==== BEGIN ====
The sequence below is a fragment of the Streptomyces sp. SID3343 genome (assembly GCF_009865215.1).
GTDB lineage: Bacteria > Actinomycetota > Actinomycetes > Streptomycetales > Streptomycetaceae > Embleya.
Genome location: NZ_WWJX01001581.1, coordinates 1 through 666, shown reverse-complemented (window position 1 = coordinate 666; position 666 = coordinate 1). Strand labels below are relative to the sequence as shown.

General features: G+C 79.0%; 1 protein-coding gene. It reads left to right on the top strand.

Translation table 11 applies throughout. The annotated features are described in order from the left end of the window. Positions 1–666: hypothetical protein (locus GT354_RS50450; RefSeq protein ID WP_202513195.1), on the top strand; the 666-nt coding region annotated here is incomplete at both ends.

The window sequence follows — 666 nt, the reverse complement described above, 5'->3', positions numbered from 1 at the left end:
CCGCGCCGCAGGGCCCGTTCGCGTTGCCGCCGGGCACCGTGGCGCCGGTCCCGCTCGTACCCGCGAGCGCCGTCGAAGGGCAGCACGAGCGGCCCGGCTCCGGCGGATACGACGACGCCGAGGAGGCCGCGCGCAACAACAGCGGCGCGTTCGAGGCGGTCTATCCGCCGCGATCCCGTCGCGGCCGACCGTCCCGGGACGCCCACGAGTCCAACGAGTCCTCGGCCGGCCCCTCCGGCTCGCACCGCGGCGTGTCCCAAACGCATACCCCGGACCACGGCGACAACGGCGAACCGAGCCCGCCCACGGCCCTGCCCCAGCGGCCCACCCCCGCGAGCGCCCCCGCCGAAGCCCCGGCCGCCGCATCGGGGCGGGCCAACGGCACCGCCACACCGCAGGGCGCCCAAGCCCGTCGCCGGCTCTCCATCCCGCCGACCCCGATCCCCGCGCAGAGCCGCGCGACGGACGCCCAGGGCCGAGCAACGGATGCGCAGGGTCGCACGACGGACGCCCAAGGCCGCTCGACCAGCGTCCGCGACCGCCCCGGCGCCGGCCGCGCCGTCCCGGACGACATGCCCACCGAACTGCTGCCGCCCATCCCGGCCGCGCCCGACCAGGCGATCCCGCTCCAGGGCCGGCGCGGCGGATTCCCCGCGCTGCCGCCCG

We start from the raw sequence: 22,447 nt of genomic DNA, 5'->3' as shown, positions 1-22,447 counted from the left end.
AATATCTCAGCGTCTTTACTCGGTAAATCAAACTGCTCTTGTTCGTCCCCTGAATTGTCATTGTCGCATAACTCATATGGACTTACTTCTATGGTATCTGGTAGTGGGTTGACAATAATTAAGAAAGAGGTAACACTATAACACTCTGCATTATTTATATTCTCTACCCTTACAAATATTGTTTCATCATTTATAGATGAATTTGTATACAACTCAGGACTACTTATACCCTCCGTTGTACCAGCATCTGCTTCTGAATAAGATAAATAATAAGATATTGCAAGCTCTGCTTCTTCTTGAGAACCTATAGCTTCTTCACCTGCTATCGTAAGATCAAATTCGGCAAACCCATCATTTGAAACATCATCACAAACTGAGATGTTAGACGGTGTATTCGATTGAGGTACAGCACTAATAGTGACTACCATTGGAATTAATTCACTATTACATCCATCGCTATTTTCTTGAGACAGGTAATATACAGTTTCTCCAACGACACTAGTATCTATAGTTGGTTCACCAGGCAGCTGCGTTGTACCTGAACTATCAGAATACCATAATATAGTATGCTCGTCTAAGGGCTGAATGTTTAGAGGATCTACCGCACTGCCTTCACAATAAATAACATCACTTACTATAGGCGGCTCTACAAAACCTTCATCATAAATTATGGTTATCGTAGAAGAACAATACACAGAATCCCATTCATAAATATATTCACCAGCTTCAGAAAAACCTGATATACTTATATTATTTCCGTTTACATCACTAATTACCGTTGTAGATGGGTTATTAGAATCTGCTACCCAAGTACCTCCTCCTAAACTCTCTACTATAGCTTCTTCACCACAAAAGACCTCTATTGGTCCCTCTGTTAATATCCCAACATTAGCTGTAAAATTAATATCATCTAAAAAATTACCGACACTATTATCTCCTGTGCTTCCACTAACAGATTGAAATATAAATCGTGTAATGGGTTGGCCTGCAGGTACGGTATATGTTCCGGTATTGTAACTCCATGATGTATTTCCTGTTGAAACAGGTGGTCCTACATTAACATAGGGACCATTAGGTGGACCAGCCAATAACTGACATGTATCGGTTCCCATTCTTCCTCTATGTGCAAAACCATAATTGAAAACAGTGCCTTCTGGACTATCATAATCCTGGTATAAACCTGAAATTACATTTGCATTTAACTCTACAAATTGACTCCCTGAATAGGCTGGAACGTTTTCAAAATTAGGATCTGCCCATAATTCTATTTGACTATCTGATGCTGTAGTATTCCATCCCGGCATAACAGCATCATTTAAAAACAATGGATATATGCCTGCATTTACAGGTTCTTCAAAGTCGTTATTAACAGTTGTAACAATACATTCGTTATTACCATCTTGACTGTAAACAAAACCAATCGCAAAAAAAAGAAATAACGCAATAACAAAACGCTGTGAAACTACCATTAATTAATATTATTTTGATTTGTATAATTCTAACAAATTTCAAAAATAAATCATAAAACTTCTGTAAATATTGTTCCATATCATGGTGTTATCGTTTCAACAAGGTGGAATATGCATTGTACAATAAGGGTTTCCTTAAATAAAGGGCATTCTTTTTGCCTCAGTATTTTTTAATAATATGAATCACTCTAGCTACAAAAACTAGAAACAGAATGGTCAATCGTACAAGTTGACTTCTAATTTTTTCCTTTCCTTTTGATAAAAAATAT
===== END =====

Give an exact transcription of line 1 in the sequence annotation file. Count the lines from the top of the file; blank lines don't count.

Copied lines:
The sequence below is a fragment of the Streptomyces sp. SID3343 genome (assembly GCF_009865215.1).